Back in Britain, Prime Minister Theresa May seemed normal to a lot of people when she first emerged; something about her general demeanor, big harried headmistress energy, caused a certain section of the public to see her as a “safe pair of hands.” But during her term as prime minister it has become painfully apparent not only how incompetent she is but also just how deeply, how bafflingly, weird. This is a woman who attempts to negotiate by sitting everyone down in front of her and reading off a script; whose only memory of ever violating any of the rules imposed on her during childhood involves “running through a field of wheat” without obtaining first obtaining the farmer’s permission.
Perhaps the ultimate Weird Politician is former Australian Prime Minister Tony Abbott, who is best-known internationally as someone who ate a raw onion as if it were an apple. In public. And on more than one occasion. Please, watch the video of him doing it: it’s like watching a clip out of a movie in which an alien, having assumed human shape, slips out of its skin by mistake, inadvertently revealing its true form.
Political weirdness tends to be more associated with the right. The more right-wing the party, the more determined it seems to put someone unfathomably strange in high office. But it would be wrong to assume such parties have a total monopoly on weirdness. I've mentioned the Independent Group already (they also count this guy among their numbers). Of the Democratic presidential hopefuls in the U.S., one has already been discovered to have made up a drug dealer named T-Bone, while another has been revealed to be the sort of person who regularly throws office equipment at her employee’s heads and eats salad with a comb. The uncanniness of the former leader of the British Liberal Democrats, Tim Farron, has literally inspired a two-hour rock opera.
So what's going on here? Why does the establishment seem so oddball-friendly? And why do we appear to insist on being ruled by the least human-like human beings on the planet?
In philosophy there is a way of analyzing things, going back to Aristotle, in terms of their purpose, function, or characteristic activity. This analysis allows us to employ a particular grammar of goodness and badness: a good knife is one that cuts well, for example; a good boat is one that floats well. In the case of living things, all creatures are geared in some sense towards survival, in part as individuals but primarily as a species. Different species can be delineated from each other by virtue of the fact that they do different things in order to survive. A good cheetah will need to be fast to catch their prey, but no one would fault a koala for barely being able to move. Because the individuals of any given species are united in the way that they are, they thus share a general species’ interest. There are some things that are “good for the species” — and these things may not always be what is best for individual members of it.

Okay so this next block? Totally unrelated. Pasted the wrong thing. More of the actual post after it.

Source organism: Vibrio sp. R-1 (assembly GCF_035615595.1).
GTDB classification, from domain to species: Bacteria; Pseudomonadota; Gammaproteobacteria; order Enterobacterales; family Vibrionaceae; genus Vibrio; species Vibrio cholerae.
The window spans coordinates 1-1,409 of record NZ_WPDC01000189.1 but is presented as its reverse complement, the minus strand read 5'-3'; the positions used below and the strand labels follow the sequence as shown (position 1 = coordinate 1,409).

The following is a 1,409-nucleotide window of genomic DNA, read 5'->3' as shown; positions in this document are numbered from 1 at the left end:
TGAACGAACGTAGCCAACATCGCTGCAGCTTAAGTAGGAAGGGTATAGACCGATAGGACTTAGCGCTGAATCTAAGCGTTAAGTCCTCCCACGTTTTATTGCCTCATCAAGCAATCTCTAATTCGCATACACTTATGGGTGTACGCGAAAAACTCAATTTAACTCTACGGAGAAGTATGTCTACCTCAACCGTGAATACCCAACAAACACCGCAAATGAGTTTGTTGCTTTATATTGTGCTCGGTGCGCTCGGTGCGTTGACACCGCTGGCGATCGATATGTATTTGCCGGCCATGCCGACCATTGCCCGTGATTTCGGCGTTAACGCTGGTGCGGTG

It's common in philosophy seminars to assert that Marx was influenced by Aristotle — or, at any rate, by this Aristotelian way of looking at things. But Marx was no orthodox Aristotelian. In particular, he did not think that human beings shared any sort of genuinely unified interest because the human species has yet to be historically born.
Human individuals exist, of course, but as a species, we are divided by the antagonistic interests of different economic classes. Under capitalism, this means the familiar antagonism between the proletariat and the bourgeoisie. At the end of Marx’s philosophy of history lurks the possibility of a genuinely unified, genuinely human, Communist society. But at present, appeals to our shared humanity will always seem like a meaningless platitude: because the people in power, in a very real sense, do not function like the rest of us — their interests and ours are fundamentally opposed.
Another incident last week, in which a group of school-age kids petitioned California Sen. Dianne Feinstein to support the Green New Deal only to be told, effectively, that they should shut up and wait until they’re old enough to vote and/or run for office, taught a harsh and, I hope (for those kids at least) valuable lesson: that power is baffling and uncaring, and the powerful inhabit a libidinal and moral order completely opposed to our own.
Our interests separate us from the powerful, and across this division we can only stare at each other in mutual, blinking, incomprehension. The more divided the society, the greater the confusion — hence why pre-financial crash, politicians might have still been able to appeal to a generally agreed-upon ideal of normality, which is something that can no longer exist.
Is there any way that we might cross this divide? Calls for civility are little more than an attempt to paper over it. This applies to the recent buzz-term “anti-billionaire bias”, in which pleas to respect our world’s poor maligned billionaires ignore the idea that no basis for such respect can exist. Even something as serious as climate change, which threatens all life on earth just insofar as it is life, seems unable (witness Feinstein) to provide the basis for a genuinely universal system of interests.
If we believe Marx, the only way to bridge this gap is through violent insurrection. Universal humanity can only be established with the end of capitalism, but the bourgeoisie cannot be expected to give up their rights to the means of production without a fight. Surely, at any rate, this would explain why the rich might see unashamedly left-wing politicians, who often exude a humanity and decency remarkably transcendent of their robotic right-wing counterparts, as almost monstrously threatening. They realize, on some primal level at least, what following through on the logic of their politics would entail.